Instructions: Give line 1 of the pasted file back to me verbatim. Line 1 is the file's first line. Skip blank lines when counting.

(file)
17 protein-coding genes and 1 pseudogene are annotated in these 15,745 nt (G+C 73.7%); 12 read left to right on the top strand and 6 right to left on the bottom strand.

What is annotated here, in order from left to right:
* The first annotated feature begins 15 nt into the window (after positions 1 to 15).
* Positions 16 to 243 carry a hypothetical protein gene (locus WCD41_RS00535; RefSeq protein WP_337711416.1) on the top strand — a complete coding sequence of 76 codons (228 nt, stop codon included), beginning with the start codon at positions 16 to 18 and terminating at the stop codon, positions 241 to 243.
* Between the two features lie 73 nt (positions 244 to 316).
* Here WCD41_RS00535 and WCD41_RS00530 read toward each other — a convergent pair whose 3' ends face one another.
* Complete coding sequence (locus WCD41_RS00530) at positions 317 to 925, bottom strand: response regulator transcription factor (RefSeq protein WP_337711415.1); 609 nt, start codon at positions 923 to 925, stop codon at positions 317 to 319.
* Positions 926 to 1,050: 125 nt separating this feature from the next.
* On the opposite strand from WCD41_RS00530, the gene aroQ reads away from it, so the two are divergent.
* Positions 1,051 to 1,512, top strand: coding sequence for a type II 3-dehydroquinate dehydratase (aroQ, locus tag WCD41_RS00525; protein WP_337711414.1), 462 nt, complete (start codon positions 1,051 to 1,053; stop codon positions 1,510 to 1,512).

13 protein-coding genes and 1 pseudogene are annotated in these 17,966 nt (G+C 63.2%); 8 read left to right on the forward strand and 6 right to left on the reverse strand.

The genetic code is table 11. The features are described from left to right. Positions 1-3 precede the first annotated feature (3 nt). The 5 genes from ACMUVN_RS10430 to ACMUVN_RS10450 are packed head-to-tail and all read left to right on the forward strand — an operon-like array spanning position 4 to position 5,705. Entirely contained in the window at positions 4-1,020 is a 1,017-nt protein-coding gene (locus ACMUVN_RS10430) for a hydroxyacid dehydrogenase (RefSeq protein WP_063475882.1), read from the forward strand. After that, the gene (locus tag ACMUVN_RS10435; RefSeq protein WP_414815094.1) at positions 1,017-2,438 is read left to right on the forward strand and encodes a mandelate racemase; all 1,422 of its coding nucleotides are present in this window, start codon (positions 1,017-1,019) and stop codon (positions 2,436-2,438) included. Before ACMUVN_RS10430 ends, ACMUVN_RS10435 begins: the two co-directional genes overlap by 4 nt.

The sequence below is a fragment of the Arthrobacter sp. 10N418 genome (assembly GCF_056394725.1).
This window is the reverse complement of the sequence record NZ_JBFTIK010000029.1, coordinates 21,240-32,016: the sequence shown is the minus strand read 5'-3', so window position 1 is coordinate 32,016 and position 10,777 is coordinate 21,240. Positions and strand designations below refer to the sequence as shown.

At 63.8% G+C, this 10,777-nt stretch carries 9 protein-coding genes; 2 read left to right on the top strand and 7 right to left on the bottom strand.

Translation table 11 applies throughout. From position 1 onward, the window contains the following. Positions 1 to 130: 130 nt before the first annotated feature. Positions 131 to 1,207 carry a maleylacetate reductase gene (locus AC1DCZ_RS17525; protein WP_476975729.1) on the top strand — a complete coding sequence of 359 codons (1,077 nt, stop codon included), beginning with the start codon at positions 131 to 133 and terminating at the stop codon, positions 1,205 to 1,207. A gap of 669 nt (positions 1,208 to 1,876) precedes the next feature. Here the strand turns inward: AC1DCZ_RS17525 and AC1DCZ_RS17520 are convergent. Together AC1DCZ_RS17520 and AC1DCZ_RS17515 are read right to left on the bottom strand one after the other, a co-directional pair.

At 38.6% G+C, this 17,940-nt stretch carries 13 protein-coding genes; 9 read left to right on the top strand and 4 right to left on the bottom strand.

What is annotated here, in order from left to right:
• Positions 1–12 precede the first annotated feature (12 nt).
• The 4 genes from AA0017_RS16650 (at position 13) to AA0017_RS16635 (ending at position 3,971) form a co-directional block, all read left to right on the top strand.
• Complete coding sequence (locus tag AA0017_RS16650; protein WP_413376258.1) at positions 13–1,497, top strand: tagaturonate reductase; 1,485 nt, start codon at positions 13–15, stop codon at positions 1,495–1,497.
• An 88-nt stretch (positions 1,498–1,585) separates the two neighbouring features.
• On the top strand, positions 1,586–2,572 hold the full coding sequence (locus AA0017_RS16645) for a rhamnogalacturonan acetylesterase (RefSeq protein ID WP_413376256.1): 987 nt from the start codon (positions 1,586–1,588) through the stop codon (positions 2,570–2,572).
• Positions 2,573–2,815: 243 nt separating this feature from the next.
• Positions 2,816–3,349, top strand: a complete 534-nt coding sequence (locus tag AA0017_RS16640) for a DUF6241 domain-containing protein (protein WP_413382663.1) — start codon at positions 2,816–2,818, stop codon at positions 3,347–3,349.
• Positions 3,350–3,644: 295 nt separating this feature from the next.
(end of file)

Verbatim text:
17 protein-coding genes and 1 pseudogene are annotated in these 15,745 nt (G+C 73.7%); 12 read left to right on the top strand and 6 right to left on the bottom strand.